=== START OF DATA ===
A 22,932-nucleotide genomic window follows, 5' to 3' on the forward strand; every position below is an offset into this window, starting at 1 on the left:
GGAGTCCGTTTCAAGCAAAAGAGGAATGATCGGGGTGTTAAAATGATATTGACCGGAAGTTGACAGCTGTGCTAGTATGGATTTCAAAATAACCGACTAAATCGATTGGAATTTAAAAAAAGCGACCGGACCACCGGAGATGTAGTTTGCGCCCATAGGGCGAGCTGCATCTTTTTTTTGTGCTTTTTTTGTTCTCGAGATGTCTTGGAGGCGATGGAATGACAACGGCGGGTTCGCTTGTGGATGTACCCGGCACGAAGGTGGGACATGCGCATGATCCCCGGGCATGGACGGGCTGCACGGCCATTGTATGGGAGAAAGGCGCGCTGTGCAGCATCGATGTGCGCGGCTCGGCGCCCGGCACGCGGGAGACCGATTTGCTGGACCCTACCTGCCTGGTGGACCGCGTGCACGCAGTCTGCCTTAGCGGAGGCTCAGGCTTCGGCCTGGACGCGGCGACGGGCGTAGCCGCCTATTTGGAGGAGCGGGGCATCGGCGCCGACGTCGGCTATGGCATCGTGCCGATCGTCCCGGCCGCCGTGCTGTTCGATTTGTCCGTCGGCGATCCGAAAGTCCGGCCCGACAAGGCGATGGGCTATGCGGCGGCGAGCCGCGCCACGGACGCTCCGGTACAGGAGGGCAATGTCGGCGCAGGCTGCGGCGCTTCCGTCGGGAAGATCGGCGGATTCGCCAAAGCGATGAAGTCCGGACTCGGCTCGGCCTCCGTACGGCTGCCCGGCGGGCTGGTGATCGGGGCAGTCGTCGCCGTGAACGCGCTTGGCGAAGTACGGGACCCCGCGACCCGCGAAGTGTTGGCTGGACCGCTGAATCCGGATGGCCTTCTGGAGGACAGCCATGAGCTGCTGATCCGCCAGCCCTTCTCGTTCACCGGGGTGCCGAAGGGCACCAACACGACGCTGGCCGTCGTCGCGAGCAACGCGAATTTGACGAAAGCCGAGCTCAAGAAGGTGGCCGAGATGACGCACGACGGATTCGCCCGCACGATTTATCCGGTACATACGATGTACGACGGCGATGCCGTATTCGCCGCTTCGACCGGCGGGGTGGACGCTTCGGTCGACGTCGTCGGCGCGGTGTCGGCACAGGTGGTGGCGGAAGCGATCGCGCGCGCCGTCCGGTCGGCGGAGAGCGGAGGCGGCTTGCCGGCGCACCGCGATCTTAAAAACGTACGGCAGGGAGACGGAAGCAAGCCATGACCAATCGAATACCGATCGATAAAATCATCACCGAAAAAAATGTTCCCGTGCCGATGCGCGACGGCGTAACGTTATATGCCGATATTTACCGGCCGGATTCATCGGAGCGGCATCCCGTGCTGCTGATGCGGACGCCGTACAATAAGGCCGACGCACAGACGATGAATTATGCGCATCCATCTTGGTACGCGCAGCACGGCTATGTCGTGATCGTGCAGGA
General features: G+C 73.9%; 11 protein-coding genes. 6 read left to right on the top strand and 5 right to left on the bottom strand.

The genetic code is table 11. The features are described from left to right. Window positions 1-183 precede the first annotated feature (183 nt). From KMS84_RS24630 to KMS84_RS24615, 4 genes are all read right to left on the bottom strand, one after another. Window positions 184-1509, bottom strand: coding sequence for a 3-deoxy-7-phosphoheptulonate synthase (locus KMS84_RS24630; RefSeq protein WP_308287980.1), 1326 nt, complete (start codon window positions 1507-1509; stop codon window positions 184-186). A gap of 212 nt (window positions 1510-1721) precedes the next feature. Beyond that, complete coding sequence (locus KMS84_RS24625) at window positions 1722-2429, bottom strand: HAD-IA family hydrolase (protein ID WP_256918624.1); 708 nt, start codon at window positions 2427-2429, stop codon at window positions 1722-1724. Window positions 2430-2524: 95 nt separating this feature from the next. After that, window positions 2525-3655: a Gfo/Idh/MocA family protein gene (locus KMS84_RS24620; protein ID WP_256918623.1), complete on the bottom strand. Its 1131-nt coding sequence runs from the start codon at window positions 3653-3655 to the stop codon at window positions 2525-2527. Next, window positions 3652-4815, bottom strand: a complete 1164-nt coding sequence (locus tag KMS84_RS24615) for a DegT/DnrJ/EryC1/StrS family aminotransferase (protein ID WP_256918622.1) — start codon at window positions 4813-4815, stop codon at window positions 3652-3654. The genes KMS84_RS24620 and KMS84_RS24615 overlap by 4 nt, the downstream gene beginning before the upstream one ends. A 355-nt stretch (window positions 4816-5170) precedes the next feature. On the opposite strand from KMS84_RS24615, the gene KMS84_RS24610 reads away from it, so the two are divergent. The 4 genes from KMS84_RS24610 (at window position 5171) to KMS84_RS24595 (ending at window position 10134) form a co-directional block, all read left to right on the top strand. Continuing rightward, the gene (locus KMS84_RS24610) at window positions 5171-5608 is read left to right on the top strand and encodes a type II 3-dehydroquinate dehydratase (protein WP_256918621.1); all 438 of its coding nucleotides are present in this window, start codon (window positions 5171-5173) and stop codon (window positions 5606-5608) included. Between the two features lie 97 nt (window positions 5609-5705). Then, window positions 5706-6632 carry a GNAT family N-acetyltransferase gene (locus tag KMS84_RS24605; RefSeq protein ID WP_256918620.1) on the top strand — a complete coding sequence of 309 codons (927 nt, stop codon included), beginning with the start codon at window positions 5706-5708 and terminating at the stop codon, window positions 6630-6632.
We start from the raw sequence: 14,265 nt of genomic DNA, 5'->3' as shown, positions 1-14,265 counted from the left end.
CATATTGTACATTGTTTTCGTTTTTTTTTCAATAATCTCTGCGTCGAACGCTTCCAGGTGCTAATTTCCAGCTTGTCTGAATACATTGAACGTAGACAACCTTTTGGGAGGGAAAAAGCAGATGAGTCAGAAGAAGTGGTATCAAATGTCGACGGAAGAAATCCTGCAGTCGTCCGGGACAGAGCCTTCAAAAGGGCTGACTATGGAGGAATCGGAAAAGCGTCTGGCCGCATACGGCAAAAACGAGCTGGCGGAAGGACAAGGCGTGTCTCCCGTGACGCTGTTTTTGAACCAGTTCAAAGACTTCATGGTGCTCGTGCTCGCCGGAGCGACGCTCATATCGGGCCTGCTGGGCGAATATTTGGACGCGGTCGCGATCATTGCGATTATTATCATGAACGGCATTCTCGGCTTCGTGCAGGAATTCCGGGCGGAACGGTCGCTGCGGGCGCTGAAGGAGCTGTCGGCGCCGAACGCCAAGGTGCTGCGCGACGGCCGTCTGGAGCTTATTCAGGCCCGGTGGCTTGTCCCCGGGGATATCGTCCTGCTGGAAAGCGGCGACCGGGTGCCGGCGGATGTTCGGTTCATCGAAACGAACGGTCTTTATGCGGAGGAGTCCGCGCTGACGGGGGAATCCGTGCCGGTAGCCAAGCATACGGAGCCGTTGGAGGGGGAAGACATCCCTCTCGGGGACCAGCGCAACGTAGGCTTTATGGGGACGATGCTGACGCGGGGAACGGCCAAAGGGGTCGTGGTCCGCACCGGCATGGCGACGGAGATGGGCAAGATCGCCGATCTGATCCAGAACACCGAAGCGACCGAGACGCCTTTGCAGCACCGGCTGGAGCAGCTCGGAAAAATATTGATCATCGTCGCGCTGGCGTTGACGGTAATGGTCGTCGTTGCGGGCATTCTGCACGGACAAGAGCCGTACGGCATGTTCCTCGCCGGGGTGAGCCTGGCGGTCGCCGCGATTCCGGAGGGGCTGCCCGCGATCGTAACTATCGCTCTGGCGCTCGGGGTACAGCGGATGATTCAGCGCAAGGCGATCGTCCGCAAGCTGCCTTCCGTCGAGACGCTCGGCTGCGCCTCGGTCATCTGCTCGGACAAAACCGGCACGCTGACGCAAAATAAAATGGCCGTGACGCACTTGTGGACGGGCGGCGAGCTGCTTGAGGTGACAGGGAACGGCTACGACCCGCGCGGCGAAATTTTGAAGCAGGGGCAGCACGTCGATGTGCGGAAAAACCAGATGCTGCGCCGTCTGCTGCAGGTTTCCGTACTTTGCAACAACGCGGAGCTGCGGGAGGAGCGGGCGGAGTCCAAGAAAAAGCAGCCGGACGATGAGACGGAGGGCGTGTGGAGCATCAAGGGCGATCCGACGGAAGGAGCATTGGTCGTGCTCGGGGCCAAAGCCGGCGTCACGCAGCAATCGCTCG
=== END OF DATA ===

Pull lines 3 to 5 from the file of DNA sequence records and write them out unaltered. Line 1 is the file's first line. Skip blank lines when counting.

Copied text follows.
General features: G+C 73.9%; 11 protein-coding genes. 6 read left to right on the top strand and 5 right to left on the bottom strand.

The genetic code is table 11. The features are described from left to right. Window positions 1-183 precede the first annotated feature (183 nt). From KMS84_RS24630 to KMS84_RS24615, 4 genes are all read right to left on the bottom strand, one after another. Window positions 184-1509, bottom strand: coding sequence for a 3-deoxy-7-phosphoheptulonate synthase (locus KMS84_RS24630; RefSeq protein WP_308287980.1), 1326 nt, complete (start codon window positions 1507-1509; stop codon window positions 184-186). A gap of 212 nt (window positions 1510-1721) precedes the next feature. Beyond that, complete coding sequence (locus KMS84_RS24625) at window positions 1722-2429, bottom strand: HAD-IA family hydrolase (protein ID WP_256918624.1); 708 nt, start codon at window positions 2427-2429, stop codon at window positions 1722-1724. Window positions 2430-2524: 95 nt separating this feature from the next. After that, window positions 2525-3655: a Gfo/Idh/MocA family protein gene (locus KMS84_RS24620; protein ID WP_256918623.1), complete on the bottom strand. Its 1131-nt coding sequence runs from the start codon at window positions 3653-3655 to the stop codon at window positions 2525-2527. Next, window positions 3652-4815, bottom strand: a complete 1164-nt coding sequence (locus tag KMS84_RS24615) for a DegT/DnrJ/EryC1/StrS family aminotransferase (protein ID WP_256918622.1) — start codon at window positions 4813-4815, stop codon at window positions 3652-3654. The genes KMS84_RS24620 and KMS84_RS24615 overlap by 4 nt, the downstream gene beginning before the upstream one ends. A 355-nt stretch (window positions 4816-5170) precedes the next feature. On the opposite strand from KMS84_RS24615, the gene KMS84_RS24610 reads away from it, so the two are divergent. The 4 genes from KMS84_RS24610 (at window position 5171) to KMS84_RS24595 (ending at window position 10134) form a co-directional block, all read left to right on the top strand. Continuing rightward, the gene (locus KMS84_RS24610) at window positions 5171-5608 is read left to right on the top strand and encodes a type II 3-dehydroquinate dehydratase (protein WP_256918621.1); all 438 of its coding nucleotides are present in this window, start codon (window positions 5171-5173) and stop codon (window positions 5606-5608) included. Between the two features lie 97 nt (window positions 5609-5705). Then, window positions 5706-6632 carry a GNAT family N-acetyltransferase gene (locus tag KMS84_RS24605; RefSeq protein ID WP_256918620.1) on the top strand — a complete coding sequence of 309 codons (927 nt, stop codon included), beginning with the start codon at window positions 5706-5708 and terminating at the stop codon, window positions 6630-6632.
We start from the raw sequence: 14,265 nt of genomic DNA, 5'->3' as shown, positions 1-14,265 counted from the left end.